Qatar Airways chief executive Akbar al-Baker has reiterated that the national airline “is not subsidised”.
“No discussion about our network would be complete without discussing the ongoing campaign to discredit our business model and claim unfair competitive practices under the Open Skies air services agreement we have with the United States,” al-Baker noted in Qatar Airways Group ‘Annual Report 2016’ released yesterday.
Al-Baker said, “Our position on this is clear: Qatar Airways is not subsidised. We compete for market share based on our product and service, which is clearly winning in the markets we choose to compete in. We have submitted our response to the US government and trust they will rule wisely.”
Over the next year, al-Baker said Qatar Airways “will continue to monitor consequences” of a volatile oil price on energy economies.
“While falling fuel prices are welcome, a significant portion of our business relies on business travel from the energy sector. Cost offsets, to date, are not greater than the lost revenue opportunities. Our business model is built for this fluctuating global economy,” al-Baker said.
Where other airlines attempt to increase yield through “premium economy” and other misnomers, Qatar Airways continues to focus on providing the best experience for the best price.
“Later this year, we will introduce a new ‘Business Class experience’ that will revolutionise the front cabin. In economy class, we will continue to cater to the value travellers, by offering a comfortable seat, the most entertainment options of any airline, and the best service in the skies – all for the price of a regular economy seat.”
Other airlines dress this up as “premium economy” and overcharge the customer for the privilege, he noted.
“But perhaps our greatest hedge against global economic uncertainty is our cost discipline. In recent years, we examined every part of our operation, every line of our financial records, and every practice and policy in our business to seek out waste and streamline our business.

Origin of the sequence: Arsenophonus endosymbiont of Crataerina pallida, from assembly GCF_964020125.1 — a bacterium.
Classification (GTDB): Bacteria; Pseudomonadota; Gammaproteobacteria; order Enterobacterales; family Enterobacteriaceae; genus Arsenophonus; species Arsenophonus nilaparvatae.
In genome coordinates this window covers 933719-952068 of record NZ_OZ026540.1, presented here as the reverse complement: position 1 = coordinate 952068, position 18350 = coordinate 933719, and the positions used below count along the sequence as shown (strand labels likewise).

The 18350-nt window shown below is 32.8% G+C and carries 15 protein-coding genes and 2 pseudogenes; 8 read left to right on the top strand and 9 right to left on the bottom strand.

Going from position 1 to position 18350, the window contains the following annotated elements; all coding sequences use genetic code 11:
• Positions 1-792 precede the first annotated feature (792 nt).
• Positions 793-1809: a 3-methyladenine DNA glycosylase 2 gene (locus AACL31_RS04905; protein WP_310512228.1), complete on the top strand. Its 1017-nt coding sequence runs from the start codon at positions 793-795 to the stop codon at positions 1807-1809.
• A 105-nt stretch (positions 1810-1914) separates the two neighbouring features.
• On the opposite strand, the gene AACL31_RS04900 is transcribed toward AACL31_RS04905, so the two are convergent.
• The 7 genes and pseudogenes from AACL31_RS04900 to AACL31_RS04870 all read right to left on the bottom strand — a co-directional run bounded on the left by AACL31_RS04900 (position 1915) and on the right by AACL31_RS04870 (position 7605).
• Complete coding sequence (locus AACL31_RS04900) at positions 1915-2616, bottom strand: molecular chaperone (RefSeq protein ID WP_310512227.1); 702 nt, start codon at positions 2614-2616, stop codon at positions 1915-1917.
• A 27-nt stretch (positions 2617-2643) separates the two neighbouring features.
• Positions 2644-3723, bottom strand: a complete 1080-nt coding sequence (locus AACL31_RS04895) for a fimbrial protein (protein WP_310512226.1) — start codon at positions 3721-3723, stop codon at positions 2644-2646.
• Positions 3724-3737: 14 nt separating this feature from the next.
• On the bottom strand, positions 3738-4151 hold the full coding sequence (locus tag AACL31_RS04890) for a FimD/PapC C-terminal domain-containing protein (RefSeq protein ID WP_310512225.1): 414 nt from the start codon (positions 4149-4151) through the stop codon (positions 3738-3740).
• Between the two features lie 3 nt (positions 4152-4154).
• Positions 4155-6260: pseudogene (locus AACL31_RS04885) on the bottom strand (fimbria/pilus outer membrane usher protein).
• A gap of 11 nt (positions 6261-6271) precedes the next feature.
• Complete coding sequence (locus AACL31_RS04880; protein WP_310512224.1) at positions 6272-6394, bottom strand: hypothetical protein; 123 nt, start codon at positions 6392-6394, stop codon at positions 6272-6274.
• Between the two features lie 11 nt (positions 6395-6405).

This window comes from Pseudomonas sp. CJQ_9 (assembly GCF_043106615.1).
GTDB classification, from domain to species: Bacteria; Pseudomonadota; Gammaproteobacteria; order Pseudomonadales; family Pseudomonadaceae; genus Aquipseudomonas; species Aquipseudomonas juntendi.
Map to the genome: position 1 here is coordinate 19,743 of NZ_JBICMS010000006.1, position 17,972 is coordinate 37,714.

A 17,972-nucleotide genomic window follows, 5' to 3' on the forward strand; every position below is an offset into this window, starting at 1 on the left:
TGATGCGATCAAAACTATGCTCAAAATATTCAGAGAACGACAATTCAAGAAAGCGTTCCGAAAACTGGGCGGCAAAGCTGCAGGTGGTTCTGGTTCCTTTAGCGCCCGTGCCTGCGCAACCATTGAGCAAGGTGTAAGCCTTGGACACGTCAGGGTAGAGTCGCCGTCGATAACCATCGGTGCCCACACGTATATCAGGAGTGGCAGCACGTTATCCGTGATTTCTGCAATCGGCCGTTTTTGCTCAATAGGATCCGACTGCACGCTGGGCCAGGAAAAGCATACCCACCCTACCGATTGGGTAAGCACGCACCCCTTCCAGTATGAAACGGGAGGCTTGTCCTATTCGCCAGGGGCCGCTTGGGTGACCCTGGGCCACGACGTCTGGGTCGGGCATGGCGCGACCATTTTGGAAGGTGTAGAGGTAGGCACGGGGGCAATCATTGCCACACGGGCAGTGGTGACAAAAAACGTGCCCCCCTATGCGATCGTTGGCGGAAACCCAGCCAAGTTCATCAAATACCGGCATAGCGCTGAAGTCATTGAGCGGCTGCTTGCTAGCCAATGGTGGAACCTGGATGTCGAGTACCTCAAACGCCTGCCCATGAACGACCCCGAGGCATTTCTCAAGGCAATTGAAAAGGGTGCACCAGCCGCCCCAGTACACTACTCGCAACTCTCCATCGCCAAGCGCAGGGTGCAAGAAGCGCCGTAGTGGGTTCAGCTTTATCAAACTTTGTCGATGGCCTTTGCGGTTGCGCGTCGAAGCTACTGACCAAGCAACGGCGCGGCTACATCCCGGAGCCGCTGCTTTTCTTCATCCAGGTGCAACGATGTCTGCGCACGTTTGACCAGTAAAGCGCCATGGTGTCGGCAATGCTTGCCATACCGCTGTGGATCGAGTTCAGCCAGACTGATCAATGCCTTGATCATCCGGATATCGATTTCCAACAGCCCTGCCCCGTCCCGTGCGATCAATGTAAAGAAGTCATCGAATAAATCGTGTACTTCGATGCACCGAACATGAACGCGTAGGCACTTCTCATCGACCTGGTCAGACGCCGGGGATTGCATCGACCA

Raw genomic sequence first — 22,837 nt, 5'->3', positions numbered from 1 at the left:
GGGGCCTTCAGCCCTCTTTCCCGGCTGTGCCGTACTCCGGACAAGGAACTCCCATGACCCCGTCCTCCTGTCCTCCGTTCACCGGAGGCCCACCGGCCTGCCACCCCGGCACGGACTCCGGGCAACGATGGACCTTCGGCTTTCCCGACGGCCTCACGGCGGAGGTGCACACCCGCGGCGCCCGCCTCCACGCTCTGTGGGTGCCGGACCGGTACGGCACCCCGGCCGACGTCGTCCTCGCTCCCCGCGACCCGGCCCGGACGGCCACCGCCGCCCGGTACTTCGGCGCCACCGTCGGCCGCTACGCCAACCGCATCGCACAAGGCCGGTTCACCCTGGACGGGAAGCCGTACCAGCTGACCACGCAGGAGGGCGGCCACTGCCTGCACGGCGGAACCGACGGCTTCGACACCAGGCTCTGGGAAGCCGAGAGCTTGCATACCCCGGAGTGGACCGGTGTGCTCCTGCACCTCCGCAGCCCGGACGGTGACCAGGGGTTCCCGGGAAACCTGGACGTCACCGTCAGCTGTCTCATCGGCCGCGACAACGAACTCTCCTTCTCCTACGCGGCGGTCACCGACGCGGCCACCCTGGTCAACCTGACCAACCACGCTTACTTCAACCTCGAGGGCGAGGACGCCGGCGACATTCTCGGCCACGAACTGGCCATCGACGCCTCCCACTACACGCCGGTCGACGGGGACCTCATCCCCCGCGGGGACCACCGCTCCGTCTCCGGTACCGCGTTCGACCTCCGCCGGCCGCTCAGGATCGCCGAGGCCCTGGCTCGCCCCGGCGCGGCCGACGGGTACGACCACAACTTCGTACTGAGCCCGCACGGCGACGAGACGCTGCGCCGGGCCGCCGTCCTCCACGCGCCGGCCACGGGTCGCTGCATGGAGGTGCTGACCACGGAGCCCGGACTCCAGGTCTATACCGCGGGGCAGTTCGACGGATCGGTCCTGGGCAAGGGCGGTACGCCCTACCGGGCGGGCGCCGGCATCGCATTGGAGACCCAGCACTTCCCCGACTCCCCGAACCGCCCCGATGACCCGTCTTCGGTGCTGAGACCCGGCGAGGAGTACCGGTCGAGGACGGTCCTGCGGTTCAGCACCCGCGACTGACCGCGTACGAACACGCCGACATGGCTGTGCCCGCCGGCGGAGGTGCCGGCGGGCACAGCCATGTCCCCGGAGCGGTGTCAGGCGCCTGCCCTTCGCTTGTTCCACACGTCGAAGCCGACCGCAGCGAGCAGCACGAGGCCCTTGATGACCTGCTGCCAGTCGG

“While the majority of our cost reduction is attributable to the reduction in fuel cost, we have built into our culture a strong checks-and-balances system to examine our spend. We spend wisely, in improving our product and offerings, and thoughtfully, but always with an objective assessment of what value that cost brings to our company.”
Qatar Airways “has long been the fastest growing airline in the history of aviation,” al-Baker pointed out.
LEAVE A COMMENT Your email address will not be published. Required fields are marked*
Qatar fiscal strength limits vulnerability from oil price shocks, says Moody’s
Good time for small businesses to go digital: says entrepreneur
Nomura CEO signals more job cuts in Europe to reverse losses
RBC eyes more private-equity dealings in 2019 to gain edge
Europe markets test investor nerves in roller coaster ride
Foxconn to begin assembling top-end Apple iPhones in India in 2019: Source
Japan factory output falls, sales slow as risks to economy rise
Nissan to make fewer cars in China as demand slows
UK finance watchdog makes less from fines after a bumper year